A new coalition of advocates for the elderly and disabled in Minnesota is planning an aggressive campaign to persuade legislators to pass a 5 percent increase in their budget next session, which would cost the state an additional $86 million in the current budgeting period.
Their case is simple: Group homes and in-home care providers have faced cuts or frozen funding over the past several years as the state battled recurring budget deficits. Now that state revenues appear to be trending in the black, they want a pay increase for their workers similar to the raise that nursing home staffers got under DFL majorities last session. That money would go directly into the paychecks of caregivers in the industry, advocates say, and hopefully help stop notoriously high staff turnover rates.
“The only big failure that we had in this year’s [health and human services budget] bill was that we did not give this group the same raise that we gave to nursing home workers, and they basically do the same thing,” said DFL Rep. Tom Huntley, chair of the House Health and Human Services Finance Committee. Huntley has made the campaign his priority next session, kicking off the so-called “5 percent Campaign” at an August news conference in his hometown of Duluth. “I feel like it was a personal failure on my part not to treat them the same.”
Funding for the disabled and elderly, which is set entirely by the Legislature and paid for with state and federal dollars, saw a 1 percent increase built into their budget last session. That roughly $26 million increase will kick in on April 1, but the groups were hoping for a larger boost under all-new DFL majorities.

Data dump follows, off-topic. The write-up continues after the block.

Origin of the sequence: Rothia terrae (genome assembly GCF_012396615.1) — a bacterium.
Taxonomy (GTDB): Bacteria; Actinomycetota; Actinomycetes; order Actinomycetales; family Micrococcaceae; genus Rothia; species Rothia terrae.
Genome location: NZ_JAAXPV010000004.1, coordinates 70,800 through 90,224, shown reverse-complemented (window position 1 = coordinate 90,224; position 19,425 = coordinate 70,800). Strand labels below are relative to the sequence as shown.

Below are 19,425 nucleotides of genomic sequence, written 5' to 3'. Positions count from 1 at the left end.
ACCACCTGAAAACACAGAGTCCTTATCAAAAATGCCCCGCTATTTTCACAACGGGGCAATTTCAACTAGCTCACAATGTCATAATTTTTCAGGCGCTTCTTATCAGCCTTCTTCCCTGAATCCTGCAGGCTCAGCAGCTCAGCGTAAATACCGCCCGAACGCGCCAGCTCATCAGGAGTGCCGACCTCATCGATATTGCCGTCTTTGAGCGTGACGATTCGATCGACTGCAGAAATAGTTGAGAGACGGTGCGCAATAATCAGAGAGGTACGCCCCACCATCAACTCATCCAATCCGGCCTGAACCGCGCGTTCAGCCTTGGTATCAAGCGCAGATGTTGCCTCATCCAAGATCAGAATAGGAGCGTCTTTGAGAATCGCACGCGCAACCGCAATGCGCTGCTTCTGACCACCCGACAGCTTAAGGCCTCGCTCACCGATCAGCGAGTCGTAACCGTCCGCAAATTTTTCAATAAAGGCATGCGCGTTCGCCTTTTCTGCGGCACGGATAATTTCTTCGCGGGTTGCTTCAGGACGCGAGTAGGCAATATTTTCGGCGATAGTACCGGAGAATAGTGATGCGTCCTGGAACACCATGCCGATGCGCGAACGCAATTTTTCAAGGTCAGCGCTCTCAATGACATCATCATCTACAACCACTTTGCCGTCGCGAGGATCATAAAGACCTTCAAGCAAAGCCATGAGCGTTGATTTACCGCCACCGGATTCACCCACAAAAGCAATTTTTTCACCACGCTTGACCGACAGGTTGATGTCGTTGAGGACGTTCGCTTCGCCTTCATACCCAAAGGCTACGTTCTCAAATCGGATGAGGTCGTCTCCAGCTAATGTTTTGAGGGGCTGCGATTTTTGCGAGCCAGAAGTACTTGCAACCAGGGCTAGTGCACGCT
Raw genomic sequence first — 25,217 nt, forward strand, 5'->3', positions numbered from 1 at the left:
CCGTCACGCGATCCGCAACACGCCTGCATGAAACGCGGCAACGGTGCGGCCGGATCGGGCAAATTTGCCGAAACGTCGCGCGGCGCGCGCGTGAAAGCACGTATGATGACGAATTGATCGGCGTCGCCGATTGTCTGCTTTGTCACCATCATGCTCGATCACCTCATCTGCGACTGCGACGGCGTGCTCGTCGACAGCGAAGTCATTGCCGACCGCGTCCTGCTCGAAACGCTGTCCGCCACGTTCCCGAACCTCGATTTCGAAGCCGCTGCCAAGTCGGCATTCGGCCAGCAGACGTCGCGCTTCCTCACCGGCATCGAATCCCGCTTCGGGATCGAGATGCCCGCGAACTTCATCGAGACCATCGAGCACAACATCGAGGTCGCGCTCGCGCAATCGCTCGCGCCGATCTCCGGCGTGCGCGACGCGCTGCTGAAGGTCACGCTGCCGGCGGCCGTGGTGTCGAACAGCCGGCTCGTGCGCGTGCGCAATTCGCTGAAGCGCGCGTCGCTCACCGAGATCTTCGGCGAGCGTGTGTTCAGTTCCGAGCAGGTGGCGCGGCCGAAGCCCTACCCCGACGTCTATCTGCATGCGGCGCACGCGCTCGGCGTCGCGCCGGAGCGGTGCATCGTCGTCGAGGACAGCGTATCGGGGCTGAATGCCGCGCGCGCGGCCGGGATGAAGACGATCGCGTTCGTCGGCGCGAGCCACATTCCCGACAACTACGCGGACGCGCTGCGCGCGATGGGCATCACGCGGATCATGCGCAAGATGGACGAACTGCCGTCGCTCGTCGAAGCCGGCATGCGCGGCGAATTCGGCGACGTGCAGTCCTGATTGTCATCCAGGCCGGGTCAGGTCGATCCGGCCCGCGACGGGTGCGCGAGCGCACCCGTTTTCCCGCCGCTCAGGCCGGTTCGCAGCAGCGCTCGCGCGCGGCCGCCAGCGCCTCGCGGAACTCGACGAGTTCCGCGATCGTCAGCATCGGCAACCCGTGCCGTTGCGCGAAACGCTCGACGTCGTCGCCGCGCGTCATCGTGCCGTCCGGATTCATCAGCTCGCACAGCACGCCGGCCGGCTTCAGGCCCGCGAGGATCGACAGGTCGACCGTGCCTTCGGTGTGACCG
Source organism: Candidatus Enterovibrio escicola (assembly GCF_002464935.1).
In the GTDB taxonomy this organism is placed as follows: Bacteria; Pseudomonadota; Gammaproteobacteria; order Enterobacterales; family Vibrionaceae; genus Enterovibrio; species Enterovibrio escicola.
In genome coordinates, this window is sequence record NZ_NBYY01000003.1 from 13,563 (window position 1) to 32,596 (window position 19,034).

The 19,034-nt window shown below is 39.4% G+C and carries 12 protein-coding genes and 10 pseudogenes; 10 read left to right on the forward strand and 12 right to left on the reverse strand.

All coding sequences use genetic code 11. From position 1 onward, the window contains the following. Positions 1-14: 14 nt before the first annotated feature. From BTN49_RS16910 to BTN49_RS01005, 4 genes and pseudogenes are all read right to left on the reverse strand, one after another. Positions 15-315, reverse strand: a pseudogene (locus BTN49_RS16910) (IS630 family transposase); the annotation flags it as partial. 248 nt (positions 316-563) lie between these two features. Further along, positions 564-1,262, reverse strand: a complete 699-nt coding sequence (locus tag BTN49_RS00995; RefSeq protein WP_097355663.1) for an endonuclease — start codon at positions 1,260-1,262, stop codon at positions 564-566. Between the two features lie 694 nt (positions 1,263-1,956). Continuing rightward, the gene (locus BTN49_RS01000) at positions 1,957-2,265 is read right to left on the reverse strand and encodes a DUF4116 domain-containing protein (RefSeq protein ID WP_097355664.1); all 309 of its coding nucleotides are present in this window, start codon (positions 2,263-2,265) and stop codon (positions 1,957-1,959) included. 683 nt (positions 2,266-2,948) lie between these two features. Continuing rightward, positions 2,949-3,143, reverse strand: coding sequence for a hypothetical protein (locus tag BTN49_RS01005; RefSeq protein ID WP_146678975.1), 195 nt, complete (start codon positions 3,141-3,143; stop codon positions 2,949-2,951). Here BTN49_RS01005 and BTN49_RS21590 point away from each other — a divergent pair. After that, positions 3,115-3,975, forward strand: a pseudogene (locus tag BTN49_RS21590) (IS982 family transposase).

They face even more challenges in 2014, a non-budgeting year that will see a particularly short session heading into the fall election. They are hopeful the November and February economic forecasts will show extra revenue in the state’s coffers, but other groups are already clamoring to use that money to repeal a handful of tax increases passed last session.
“The public understands nursing homes, because everybody has got a relative that is in one. The visibility of people who take care of handicapped people is considerably less,” Huntley added. “We have got to increase the visibility of this issue if this is going to happen next year.”
Steve Larson, senior policy director for Arc Minnesota, which represents people with disabilities, has spent years asking the Legislature for more funding. This year, he feels momentum building for the cause.
“It’s a very easy case to make when you look at the cuts that we’ve had and you look at the impact that it has had on turnover and quality,” he said. According to advocates, the funding increase would boost the paychecks of 112,000 people who work in the industry and have watched their median wage level decrease by about 10 percent over the last decade. “What we are going to do is, we are going to have a proactive campaign to make our case. Without getting a 5 percent increase, we will have higher turnover rates.”
The campaign has brought together 87 different groups, which will be led by a steering committee that Larson co-chairs. They’ve set up a communications team and a field operation, and a Capitol rally is planned for mid-November. In addition to holding a series of town halls across the state, the coalition plans to meet individually with all 201 legislators, said Bruce Nelson, CEO of ARRM, an association that represents group homes.
“The main reason legislators said we didn’t get a bigger increase last session is that we are really expensive,” Nelson said. “That was the main reason we were given. At the same time, this will now be five years that there hasn’t been an increase, and there was also a decrease in there. We have no source of income other than government.”